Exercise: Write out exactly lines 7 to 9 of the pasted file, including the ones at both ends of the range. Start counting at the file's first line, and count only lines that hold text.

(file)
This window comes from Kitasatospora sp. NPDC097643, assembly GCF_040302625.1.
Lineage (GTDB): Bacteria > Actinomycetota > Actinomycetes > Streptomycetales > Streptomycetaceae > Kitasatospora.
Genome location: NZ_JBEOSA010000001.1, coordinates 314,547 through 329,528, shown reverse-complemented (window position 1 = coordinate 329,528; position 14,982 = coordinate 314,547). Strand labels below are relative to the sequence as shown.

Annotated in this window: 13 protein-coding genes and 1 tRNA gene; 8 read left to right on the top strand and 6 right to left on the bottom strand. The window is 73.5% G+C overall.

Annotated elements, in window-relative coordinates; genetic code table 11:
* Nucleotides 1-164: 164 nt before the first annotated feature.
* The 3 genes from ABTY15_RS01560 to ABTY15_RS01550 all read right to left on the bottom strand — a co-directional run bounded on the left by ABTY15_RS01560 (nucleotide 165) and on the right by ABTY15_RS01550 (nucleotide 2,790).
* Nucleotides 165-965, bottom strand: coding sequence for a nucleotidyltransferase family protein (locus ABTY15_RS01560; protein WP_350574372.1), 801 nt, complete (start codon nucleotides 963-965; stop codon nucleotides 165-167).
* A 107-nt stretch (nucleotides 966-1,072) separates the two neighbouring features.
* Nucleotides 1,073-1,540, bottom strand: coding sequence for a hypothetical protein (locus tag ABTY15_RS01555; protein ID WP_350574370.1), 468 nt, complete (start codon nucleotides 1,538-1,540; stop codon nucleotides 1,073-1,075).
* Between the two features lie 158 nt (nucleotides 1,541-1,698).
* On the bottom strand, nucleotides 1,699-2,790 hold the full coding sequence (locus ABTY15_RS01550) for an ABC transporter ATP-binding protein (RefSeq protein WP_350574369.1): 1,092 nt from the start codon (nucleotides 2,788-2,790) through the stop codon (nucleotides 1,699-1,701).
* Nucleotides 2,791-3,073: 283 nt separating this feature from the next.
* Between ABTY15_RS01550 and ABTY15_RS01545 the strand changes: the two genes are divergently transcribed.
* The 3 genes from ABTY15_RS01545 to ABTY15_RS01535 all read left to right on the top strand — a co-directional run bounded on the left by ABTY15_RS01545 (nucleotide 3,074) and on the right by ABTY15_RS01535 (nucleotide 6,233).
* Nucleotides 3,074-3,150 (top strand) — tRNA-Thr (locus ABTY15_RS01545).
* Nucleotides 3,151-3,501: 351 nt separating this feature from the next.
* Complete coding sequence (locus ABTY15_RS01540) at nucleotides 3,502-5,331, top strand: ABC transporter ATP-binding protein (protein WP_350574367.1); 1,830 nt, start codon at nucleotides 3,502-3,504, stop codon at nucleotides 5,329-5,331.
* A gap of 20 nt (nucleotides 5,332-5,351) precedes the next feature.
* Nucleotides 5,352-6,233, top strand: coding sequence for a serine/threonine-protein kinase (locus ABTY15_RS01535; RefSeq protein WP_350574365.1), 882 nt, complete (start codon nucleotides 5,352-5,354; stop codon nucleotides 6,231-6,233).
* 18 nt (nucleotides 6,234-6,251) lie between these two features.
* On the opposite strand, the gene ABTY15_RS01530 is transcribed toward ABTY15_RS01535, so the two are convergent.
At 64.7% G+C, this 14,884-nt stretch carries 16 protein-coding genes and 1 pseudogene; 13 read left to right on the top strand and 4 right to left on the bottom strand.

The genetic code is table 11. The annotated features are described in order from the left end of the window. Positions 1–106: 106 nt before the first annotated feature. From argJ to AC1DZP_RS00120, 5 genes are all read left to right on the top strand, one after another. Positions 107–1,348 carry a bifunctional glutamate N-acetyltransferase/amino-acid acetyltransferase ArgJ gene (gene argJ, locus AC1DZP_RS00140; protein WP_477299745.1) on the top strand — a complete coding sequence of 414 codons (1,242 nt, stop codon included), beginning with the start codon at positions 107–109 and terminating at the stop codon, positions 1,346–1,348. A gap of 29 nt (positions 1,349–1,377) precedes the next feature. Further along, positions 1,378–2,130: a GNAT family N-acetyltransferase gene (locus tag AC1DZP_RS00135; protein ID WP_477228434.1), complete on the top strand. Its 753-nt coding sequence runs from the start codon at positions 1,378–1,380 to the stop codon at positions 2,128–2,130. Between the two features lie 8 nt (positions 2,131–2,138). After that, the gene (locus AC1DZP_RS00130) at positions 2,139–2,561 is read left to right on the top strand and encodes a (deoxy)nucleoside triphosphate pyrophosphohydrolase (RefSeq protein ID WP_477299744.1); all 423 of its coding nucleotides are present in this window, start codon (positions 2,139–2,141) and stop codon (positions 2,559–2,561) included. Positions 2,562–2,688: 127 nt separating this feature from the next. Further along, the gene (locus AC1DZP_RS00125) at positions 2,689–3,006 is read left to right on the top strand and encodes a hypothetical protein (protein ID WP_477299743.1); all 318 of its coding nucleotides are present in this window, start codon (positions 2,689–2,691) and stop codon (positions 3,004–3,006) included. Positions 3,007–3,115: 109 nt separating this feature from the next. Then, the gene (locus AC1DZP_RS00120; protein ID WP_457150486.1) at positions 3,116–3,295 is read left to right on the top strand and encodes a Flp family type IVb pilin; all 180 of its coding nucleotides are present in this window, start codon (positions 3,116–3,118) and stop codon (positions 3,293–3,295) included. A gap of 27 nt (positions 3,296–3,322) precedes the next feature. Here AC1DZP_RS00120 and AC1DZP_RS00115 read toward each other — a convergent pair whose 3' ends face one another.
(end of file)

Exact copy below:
* The 3 genes from ABTY15_RS01560 to ABTY15_RS01550 all read right to left on the bottom strand — a co-directional run bounded on the left by ABTY15_RS01560 (nucleotide 165) and on the right by ABTY15_RS01550 (nucleotide 2,790).
* Nucleotides 165-965, bottom strand: coding sequence for a nucleotidyltransferase family protein (locus ABTY15_RS01560; protein WP_350574372.1), 801 nt, complete (start codon nucleotides 963-965; stop codon nucleotides 165-167).
* A 107-nt stretch (nucleotides 966-1,072) separates the two neighbouring features.